The Phantom of the Opera, the longest-running musical in Broadway’s history, will stick around a little longer, with the producers announcing an extended final run through April 16.
Back in September, it was announced that the smash Andrew Lloyd Webber musical would close Feb. 18, 2023. But as The New York Times reported today, Nov. 29, the announcement of its impending end caused a spike in interest and ticket sales. Just last week, during the Thanksgiving holiday, Phantom enjoyed its highest-grossing week ever, bringing in $2.2 million.
“What a phenomenal response there has been to the show ending,” producer Cameron Mackintosh said. “We’ve sold out virtually everything that we have on sale.”
Phantom of the Opera opened on Broadway in Jan. 1988 and won the Tony Award for Best Musical that year. It’s set to celebrate its 35th anniversary next year and its run has comprised nearly 14,000 performances.
“As a producer you dream that a show will run forever,” Mackintosh said back in September. “Indeed, my production of Andrew’s Cats proudly declared for decades ‘Now and Forever.’ Yet Phantom has surpassed that show’s extraordinary Broadway run. But all shows do finally close.”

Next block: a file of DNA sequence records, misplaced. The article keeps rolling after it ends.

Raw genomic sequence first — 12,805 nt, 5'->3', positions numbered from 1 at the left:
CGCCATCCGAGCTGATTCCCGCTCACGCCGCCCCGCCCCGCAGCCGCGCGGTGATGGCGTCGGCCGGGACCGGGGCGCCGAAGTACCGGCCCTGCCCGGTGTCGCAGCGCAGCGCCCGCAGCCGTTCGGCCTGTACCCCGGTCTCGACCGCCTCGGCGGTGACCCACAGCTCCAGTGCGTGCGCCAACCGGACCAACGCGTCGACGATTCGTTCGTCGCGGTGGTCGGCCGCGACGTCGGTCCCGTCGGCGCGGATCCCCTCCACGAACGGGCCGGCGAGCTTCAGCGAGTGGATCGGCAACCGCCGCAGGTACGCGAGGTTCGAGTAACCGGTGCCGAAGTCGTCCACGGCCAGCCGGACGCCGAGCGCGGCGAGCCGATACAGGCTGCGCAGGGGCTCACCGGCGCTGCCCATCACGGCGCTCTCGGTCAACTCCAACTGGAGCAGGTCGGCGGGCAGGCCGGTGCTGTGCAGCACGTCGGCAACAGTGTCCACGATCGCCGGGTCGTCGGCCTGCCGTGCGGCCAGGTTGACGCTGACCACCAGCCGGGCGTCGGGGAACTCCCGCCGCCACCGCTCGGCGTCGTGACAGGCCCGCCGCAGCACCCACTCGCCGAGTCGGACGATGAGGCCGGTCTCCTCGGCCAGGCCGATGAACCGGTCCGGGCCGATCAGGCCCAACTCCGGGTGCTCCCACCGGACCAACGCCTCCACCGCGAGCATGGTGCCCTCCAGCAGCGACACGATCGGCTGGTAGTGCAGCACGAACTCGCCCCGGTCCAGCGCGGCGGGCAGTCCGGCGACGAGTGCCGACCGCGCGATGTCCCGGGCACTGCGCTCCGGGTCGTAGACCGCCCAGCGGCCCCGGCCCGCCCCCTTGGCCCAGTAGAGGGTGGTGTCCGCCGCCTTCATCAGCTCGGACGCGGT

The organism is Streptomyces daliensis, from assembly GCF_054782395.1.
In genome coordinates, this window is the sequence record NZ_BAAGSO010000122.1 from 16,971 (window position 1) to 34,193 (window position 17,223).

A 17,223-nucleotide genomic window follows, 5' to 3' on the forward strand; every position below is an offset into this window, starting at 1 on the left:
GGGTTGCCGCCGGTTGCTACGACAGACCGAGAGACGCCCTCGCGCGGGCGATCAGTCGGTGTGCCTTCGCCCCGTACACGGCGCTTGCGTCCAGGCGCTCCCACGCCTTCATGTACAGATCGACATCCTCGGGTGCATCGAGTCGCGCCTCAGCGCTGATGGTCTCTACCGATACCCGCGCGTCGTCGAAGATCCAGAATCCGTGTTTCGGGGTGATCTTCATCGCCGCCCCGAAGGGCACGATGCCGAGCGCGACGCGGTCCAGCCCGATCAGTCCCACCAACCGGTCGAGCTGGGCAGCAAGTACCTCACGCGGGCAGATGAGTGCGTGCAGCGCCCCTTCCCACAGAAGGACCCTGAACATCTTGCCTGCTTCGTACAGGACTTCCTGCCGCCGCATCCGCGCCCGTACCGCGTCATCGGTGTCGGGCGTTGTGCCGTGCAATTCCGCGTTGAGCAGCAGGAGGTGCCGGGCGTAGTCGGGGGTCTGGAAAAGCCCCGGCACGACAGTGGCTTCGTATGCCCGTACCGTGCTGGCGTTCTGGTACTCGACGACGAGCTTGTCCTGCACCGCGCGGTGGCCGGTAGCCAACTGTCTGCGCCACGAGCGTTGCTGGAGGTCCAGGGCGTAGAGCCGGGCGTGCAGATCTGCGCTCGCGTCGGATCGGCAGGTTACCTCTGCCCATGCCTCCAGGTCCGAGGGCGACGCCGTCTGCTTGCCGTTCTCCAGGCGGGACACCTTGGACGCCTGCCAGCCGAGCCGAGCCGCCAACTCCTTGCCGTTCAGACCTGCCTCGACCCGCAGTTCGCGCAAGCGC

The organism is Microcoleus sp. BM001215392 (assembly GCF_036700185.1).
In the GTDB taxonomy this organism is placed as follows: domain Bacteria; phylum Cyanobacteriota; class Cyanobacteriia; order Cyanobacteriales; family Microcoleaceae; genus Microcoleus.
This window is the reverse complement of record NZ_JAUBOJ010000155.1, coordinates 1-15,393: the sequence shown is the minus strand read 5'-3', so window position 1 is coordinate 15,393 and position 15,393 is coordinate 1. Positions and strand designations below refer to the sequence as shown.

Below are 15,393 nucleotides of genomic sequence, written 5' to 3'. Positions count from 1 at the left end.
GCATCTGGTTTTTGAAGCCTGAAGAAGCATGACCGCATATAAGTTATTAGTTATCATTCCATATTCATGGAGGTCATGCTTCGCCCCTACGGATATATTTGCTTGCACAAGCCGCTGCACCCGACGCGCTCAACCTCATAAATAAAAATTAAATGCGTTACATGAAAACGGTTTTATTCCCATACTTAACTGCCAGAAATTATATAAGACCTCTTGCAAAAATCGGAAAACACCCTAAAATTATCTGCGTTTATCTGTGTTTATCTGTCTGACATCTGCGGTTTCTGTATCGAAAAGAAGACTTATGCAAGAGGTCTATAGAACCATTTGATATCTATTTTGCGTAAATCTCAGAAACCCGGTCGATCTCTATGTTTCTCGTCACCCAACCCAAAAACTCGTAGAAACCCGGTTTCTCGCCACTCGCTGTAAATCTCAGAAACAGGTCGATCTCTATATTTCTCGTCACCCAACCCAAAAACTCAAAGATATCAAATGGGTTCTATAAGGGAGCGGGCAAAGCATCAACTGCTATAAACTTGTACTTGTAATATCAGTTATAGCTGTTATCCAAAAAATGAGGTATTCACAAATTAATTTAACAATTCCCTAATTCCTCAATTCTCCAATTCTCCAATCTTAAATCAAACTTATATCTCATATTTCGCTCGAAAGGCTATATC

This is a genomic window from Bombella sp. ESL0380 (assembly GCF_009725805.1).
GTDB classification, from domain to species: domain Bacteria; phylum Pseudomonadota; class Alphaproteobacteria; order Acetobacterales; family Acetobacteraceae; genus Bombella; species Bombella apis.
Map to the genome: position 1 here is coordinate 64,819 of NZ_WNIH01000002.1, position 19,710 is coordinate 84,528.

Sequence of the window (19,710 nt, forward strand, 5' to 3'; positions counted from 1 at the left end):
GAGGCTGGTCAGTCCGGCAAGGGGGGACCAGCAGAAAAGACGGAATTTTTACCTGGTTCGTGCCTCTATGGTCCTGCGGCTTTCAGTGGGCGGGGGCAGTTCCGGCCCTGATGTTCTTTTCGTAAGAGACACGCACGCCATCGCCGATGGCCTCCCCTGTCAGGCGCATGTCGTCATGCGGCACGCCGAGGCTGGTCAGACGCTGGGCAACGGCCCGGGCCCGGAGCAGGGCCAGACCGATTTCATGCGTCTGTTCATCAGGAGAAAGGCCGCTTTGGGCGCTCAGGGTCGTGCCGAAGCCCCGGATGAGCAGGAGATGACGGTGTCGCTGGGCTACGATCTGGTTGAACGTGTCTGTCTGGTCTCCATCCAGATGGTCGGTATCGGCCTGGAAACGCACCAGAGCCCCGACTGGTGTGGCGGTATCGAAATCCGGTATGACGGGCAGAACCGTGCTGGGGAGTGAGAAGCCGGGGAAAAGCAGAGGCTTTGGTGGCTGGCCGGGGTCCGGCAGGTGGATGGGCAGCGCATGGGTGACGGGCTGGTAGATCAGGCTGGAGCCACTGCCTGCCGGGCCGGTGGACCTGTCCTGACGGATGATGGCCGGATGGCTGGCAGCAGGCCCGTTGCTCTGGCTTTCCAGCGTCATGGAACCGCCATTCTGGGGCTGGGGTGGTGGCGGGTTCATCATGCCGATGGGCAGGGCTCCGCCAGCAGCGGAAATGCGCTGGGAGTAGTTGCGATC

While Phantom initially rebounded out of its Covid-19 hiatus with weekly $1 million grosses, ticket sales had softened in recent months, and the musical brought in $867,997 during the week ending Sept. 11, the Associated Press reported.
While that total seems impressive, it didn’t cover the cost of the production, which features a largely-than-usual cast and orchestra; the New York Post reported that Phantom was losing $1 million a month prior to Friday’s announcement, citing a downtrend in post-pandemic tourism.
The Phantom of the Opera, the story of a masked musician living beneath a Paris opera house, was the first-ever Broadway musical to stage over 10,000 performances; it’ll accrue 13,925 in total when the final curtain drops in Feb. 2023.
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Remarkably, the musical has run even longer on London’s West End — where it first opened in 1986 — before it closed in March 2020 due to the Covid-19 pandemic. The musical has since reopened in London — albeit with smaller orchestra and more cost-cutting measures, the New York Times noted — where it has now been staged over 14,000 performances, second only to Les Miserables among musicals.
This story was updated 11/29/22 at 2:08. p.m. ET with news of Phantom of the Opera‘s extended final run.